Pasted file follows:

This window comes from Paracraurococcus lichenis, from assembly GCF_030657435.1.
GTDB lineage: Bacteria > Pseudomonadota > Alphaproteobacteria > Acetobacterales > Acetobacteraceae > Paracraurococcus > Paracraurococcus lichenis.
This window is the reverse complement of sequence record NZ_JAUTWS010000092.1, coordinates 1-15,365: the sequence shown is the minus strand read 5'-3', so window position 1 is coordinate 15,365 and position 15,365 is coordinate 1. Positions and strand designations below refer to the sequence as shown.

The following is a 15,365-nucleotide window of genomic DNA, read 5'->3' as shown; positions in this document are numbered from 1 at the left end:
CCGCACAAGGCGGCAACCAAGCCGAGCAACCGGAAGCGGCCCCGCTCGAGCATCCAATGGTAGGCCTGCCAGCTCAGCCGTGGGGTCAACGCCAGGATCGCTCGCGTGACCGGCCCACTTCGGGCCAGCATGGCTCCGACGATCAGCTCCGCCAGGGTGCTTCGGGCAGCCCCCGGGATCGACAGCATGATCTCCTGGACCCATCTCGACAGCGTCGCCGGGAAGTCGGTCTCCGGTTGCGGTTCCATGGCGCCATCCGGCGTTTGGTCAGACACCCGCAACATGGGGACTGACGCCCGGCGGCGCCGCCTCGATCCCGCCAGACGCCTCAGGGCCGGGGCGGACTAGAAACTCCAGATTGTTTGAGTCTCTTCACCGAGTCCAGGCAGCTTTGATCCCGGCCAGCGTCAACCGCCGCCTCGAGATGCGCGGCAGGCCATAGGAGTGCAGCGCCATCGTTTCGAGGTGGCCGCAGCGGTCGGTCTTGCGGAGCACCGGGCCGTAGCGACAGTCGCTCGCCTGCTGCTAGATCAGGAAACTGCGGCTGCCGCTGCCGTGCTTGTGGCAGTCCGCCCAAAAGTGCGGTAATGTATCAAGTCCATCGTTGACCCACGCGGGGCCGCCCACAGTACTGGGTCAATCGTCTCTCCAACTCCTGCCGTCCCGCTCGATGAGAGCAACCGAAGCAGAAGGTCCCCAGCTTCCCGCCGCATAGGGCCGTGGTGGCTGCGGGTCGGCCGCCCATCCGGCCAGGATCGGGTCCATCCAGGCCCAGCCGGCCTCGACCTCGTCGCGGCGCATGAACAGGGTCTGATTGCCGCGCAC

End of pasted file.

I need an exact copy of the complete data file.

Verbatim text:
This window comes from Paracraurococcus lichenis, from assembly GCF_030657435.1.
GTDB lineage: Bacteria > Pseudomonadota > Alphaproteobacteria > Acetobacterales > Acetobacteraceae > Paracraurococcus > Paracraurococcus lichenis.
This window is the reverse complement of sequence record NZ_JAUTWS010000092.1, coordinates 1-15,365: the sequence shown is the minus strand read 5'-3', so window position 1 is coordinate 15,365 and position 15,365 is coordinate 1. Positions and strand designations below refer to the sequence as shown.

The following is a 15,365-nucleotide window of genomic DNA, read 5'->3' as shown; positions in this document are numbered from 1 at the left end:
CCGCACAAGGCGGCAACCAAGCCGAGCAACCGGAAGCGGCCCCGCTCGAGCATCCAATGGTAGGCCTGCCAGCTCAGCCGTGGGGTCAACGCCAGGATCGCTCGCGTGACCGGCCCACTTCGGGCCAGCATGGCTCCGACGATCAGCTCCGCCAGGGTGCTTCGGGCAGCCCCCGGGATCGACAGCATGATCTCCTGGACCCATCTCGACAGCGTCGCCGGGAAGTCGGTCTCCGGTTGCGGTTCCATGGCGCCATCCGGCGTTTGGTCAGACACCCGCAACATGGGGACTGACGCCCGGCGGCGCCGCCTCGATCCCGCCAGACGCCTCAGGGCCGGGGCGGACTAGAAACTCCAGATTGTTTGAGTCTCTTCACCGAGTCCAGGCAGCTTTGATCCCGGCCAGCGTCAACCGCCGCCTCGAGATGCGCGGCAGGCCATAGGAGTGCAGCGCCATCGTTTCGAGGTGGCCGCAGCGGTCGGTCTTGCGGAGCACCGGGCCGTAGCGACAGTCGCTCGCCTGCTGCTAGATCAGGAAACTGCGGCTGCCGCTGCCGTGCTTGTGGCAGTCCGCCCAAAAGTGCGGTAATGTATCAAGTCCATCGTTGACCCACGCGGGGCCGCCCACAGTACTGGGTCAATCGTCTCTCCAACTCCTGCCGTCCCGCTCGATGAGAGCAACCGAAGCAGAAGGTCCCCAGCTTCCCGCCGCATAGGGCCGTGGTGGCTGCGGGTCGGCCGCCCATCCGGCCAGGATCGGGTCCATCCAGGCCCAGCCGGCCTCGACCTCGTCGCGGCGCATGAACAGGGTCTGATTGCCGCGCAC